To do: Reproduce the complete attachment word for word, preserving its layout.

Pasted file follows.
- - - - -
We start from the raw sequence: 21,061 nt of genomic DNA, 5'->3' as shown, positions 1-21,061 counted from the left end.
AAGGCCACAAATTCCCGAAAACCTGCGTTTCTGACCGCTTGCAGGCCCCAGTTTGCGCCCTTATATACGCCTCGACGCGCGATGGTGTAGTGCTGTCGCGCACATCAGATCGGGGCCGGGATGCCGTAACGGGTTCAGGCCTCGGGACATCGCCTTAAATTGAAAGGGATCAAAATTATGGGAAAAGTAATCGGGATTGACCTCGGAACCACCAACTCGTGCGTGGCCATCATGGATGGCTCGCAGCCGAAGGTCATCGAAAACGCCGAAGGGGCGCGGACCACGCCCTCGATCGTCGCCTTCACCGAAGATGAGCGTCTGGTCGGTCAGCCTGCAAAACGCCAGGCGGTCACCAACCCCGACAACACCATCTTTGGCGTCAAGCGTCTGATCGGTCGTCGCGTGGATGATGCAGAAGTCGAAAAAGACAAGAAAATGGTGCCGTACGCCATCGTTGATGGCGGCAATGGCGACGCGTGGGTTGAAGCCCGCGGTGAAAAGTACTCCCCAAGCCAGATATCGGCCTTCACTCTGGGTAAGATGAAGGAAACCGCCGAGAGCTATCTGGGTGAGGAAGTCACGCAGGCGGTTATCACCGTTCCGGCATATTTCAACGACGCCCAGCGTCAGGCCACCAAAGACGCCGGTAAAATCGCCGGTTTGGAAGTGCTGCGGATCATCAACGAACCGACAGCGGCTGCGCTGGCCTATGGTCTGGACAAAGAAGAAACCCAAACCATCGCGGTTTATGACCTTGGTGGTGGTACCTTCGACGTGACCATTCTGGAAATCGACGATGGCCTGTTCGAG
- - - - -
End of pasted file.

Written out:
We start from the raw sequence: 21,061 nt of genomic DNA, 5'->3' as shown, positions 1-21,061 counted from the left end.
AAGGCCACAAATTCCCGAAAACCTGCGTTTCTGACCGCTTGCAGGCCCCAGTTTGCGCCCTTATATACGCCTCGACGCGCGATGGTGTAGTGCTGTCGCGCACATCAGATCGGGGCCGGGATGCCGTAACGGGTTCAGGCCTCGGGACATCGCCTTAAATTGAAAGGGATCAAAATTATGGGAAAAGTAATCGGGATTGACCTCGGAACCACCAACTCGTGCGTGGCCATCATGGATGGCTCGCAGCCGAAGGTCATCGAAAACGCCGAAGGGGCGCGGACCACGCCCTCGATCGTCGCCTTCACCGAAGATGAGCGTCTGGTCGGTCAGCCTGCAAAACGCCAGGCGGTCACCAACCCCGACAACACCATCTTTGGCGTCAAGCGTCTGATCGGTCGTCGCGTGGATGATGCAGAAGTCGAAAAAGACAAGAAAATGGTGCCGTACGCCATCGTTGATGGCGGCAATGGCGACGCGTGGGTTGAAGCCCGCGGTGAAAAGTACTCCCCAAGCCAGATATCGGCCTTCACTCTGGGTAAGATGAAGGAAACCGCCGAGAGCTATCTGGGTGAGGAAGTCACGCAGGCGGTTATCACCGTTCCGGCATATTTCAACGACGCCCAGCGTCAGGCCACCAAAGACGCCGGTAAAATCGCCGGTTTGGAAGTGCTGCGGATCATCAACGAACCGACAGCGGCTGCGCTGGCCTATGGTCTGGACAAAGAAGAAACCCAAACCATCGCGGTTTATGACCTTGGTGGTGGTACCTTCGACGTGACCATTCTGGAAATCGACGATGGCCTGTTCGAG